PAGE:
• 11.
    • successful learners
    • with
    • enthusiasm and motivation for learning
    • determination to reach high standards of achievement
    • openness to new thinking and ideas
    • and able to
    • use literacy, communication and numeracy skills
    • use technology for learning
    • think creatively and independently
    • learn independently and as part of a group
    • make reasoned evaluations
    • link and apply different kinds of learning in
    • new situations
    • confident individuals
    • with
    • self respect
    • a sense of physical, mental and emotional wellbeing
    • secure values and beliefs
    • ambition
    • and able to
    • relate to others and manage themselves
    • pursue a healthy and active lifestyle
    • be self aware
    • develop and communicate their own beliefs
    • and view of the world
    • live as independently as they can
    • assess risk and take informed decisions
    • achieve success in different areas of activity
    • responsible citizens
    • with
    • respect for others
    • commitment to participate responsibly in
    • political, economic, social and cultural life
    • and able to
    • develop knowledge and understanding of
    • the world and Scotland’s place in it
    • understand different beliefs and cultures
    • make informed choices and decisions
    • evaluate environmental, scientific and
    • technological issues
    • develop informed, ethical views of complex
    • issues
    • effective contributors
    • with
    • an enterprising attitude
    • resilience
    • self-reliance
    • and able to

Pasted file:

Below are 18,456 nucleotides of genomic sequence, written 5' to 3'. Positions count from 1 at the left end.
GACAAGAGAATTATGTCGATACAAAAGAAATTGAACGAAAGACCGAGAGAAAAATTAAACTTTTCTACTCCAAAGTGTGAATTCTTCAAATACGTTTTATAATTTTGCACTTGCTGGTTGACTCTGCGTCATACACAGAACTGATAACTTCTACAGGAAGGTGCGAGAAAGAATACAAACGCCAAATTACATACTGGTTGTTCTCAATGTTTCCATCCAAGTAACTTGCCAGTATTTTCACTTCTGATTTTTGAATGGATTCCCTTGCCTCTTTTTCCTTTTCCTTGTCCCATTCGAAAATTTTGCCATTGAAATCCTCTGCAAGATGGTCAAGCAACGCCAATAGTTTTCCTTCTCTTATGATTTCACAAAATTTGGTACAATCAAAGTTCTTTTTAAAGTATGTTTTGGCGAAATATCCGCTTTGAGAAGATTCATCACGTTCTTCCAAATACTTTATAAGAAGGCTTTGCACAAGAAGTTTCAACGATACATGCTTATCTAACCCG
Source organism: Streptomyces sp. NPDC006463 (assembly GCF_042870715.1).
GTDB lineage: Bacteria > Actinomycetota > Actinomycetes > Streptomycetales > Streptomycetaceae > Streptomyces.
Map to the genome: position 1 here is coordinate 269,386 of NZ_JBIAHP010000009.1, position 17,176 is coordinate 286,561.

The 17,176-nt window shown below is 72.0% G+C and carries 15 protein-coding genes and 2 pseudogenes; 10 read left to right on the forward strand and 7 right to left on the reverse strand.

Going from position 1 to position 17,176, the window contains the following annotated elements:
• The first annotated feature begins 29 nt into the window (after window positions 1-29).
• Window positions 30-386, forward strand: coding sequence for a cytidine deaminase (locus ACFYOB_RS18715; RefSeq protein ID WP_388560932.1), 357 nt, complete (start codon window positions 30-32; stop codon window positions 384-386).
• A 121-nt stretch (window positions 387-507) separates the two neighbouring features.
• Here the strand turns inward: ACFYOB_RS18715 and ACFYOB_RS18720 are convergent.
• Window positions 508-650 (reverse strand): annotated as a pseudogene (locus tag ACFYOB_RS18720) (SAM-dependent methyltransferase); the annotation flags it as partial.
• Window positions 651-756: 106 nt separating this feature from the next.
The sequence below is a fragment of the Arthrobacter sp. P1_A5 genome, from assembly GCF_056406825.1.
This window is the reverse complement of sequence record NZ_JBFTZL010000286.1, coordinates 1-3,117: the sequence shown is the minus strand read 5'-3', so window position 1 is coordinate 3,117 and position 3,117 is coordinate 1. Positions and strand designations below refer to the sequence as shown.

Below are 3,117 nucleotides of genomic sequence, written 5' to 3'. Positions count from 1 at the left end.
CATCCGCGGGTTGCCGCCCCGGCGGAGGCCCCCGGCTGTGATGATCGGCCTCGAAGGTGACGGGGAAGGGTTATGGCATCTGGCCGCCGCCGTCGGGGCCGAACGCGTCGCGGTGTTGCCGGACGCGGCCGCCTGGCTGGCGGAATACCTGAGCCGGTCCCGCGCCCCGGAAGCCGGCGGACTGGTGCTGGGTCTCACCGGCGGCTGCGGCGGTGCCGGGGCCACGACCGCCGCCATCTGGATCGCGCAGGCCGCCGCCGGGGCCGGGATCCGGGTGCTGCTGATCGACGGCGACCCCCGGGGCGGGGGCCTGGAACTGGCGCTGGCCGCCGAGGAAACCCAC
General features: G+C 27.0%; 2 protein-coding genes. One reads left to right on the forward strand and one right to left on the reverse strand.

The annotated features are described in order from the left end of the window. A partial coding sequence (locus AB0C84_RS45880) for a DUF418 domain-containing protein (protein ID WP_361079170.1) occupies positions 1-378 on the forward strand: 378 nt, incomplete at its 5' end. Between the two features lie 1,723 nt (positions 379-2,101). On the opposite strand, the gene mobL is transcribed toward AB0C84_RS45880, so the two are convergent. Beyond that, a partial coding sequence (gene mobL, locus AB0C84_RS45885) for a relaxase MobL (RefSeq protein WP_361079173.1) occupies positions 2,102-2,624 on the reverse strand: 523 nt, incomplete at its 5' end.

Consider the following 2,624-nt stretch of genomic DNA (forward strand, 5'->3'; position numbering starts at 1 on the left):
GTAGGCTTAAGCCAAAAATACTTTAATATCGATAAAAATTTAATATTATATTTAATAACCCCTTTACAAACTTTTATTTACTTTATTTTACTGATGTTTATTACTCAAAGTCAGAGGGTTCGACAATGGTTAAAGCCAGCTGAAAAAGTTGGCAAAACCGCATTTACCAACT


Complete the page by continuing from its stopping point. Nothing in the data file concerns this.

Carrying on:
• communicate in different ways and in
    • different settings
    • work in partnership and in teams
    • take the initiative and lead
    • apply critical thinking in new contexts
    • create and develop
    • solve problems
    To enable all young people to become
  • 12. Pupil Gains?
    • What do we mean by pupil/student gains?
    • What different dimensions can be identified to pupil gains?
    • How much importance should we attribute to each of these?
    • Which can we realistically expect an “effective” teacher to facilitate the development of?
    • What opportunities and challenges does the Curriculum for Excellence present with respect to the development of the dimensions identified?
    • How should such “gains” be identified/evaluated/measured?
  • 13. References Hey/McBer (2000) Research into Teacher Effectiveness A Model of Teacher Effectiveness . Research Report 216. A Report for the Department of Education and Employment. Norwich, HMSO. Muijs, D., Campbell, J., Kyriakides, L., and Robinson, W. (2005) Making the Case for Differentiated Teacher Effectiveness: An Overview of Research in Four Key Areas. School Effectiveness and School Improvement Vol. 16, No. 1, March 2005, pp. 51 – 70 Harris, D.N., and Rutledge, S.A. (2007) Models and Predictors of Teacher Effectiveness: A Review of the Literature with Lessons from (and for) Other Occupations. Teacher Quality Research Report
  • 14. Discussion session 1
    • With particular reference to a Curriculum for Excellence, and in light of the initial presentations, consider:
    • What might this mean for teacher professional identity, initial and continuous development and learning with respect to the role of the teacher in identifying/assessing/evaluating/measuring pupil gains?